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Wednesday, November 4, 2015

Matt Harvey debate: never replace a somebody with a nobody.

This title compliments:

Never trade a somebody for a bunch of nobodies. Saturday, August 1, 2015

One friend of mine said he knew for sure that Matt Harvey would blow the 2-0 lead in the 9th inning of game five of the recently completed finals series in which the Kansas City Royals defeated the New York Mets 4-1 in games.  Yeah, right.  And I knew that David Wright would cut in front of the SS and not check the tie runner back to third and not know that the batter was very slow and that the SS would not continue to third to check the runner and that the first baseman Lucas Duda had made almost no throws to home in his career and would make a wide throw allowing the runner to score from third on the ground out and tie the game.  Top that.

People are out of their minds with second guessing.  Everybody wants to show how smart they are.  To paraphrase and mock Brian Kenny: the only thing that is indefensible is saying that not removing Harvey is indefensible.  Guess what Brian Kenny said.

Matt Harvey is not just a somebody, Matt Harvey is the franchise.  The day after I saw isolated video of Harvey in the dugout insisting to his pitching coach and manager that this was his game and he was going out there for the 9th inning with that 2-0 lead and his Mets facing elimination.  Harvey and Met fans expected this to be the final inning of baseball in New York in 2015.  And here was Harvey charging out of the dugout running to the mound, leading his team for that final inning.  Imagine the reaction of the Royals.  It must have been intimidating.  OK, they weren't intimidated too long.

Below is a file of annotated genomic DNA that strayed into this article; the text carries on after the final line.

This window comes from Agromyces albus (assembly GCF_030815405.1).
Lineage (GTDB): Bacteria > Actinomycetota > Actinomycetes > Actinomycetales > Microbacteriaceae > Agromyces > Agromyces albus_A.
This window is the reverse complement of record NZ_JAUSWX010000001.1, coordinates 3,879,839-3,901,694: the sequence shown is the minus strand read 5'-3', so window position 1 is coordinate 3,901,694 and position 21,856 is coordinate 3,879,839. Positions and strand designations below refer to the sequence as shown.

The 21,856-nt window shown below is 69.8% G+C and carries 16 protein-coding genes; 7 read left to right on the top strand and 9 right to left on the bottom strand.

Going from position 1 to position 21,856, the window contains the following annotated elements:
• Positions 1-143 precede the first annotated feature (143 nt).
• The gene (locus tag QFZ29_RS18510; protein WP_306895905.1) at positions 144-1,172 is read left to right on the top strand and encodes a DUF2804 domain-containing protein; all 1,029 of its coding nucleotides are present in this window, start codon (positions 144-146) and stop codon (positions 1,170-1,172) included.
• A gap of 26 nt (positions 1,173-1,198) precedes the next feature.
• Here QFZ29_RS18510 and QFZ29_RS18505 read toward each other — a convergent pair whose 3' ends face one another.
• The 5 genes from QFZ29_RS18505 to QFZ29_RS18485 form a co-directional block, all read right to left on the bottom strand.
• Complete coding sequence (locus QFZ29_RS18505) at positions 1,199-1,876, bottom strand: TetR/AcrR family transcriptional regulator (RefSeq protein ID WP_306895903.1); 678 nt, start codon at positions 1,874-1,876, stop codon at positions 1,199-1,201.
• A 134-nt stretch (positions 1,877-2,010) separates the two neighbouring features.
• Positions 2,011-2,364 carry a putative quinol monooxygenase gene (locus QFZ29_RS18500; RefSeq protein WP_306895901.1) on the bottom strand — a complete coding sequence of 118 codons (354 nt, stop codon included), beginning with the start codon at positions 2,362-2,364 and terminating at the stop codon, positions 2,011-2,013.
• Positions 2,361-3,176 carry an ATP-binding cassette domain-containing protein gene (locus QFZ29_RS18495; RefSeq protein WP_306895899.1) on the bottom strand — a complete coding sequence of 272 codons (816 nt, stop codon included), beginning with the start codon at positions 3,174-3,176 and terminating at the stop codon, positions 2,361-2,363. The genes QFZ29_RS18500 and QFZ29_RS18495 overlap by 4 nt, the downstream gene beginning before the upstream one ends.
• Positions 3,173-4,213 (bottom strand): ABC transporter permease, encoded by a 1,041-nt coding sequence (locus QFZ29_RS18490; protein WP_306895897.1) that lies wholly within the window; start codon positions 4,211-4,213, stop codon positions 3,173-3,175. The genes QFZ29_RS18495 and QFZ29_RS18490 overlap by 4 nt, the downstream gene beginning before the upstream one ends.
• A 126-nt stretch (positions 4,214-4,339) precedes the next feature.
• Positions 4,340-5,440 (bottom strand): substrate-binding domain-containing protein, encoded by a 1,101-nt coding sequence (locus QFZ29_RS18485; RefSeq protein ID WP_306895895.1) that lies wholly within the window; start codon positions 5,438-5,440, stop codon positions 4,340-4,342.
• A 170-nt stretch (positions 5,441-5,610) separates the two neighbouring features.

The late Yankee owner George Steinbrenner once said about one of his starting pitchers failing in a big spot: he spit the bit.  Well Matt Harvey is the Met stallion and he was all lathered up and ready for the home stretch.  And what, you expected Met manager Terry Collins to change horses then?  Every manager hopes for a guy like Harvey who embraces the moment and combines that attitude with supreme talent.  Collins may have some second thoughts but not for long.  Had Collins replaced Harvey with relief pitcher X and had X then spit the bit and blown the lead, Collins would regret that forever.  And remember, the Mets were facing elimination.  Harvey had been dealing with that for eight innings and wanted more.  There is no way to know beforehand how reliever X would react to the pressure.

But Harvey blew the lead and eventually the Mets were eliminated in extra innings.  So allowing Harvey to pitch the 9th having already crossed the point of no return (more than 100 pitches) was a mistake, right?  Don't results always trump all?
Photo of Pedro Martínez
Pedro Martinez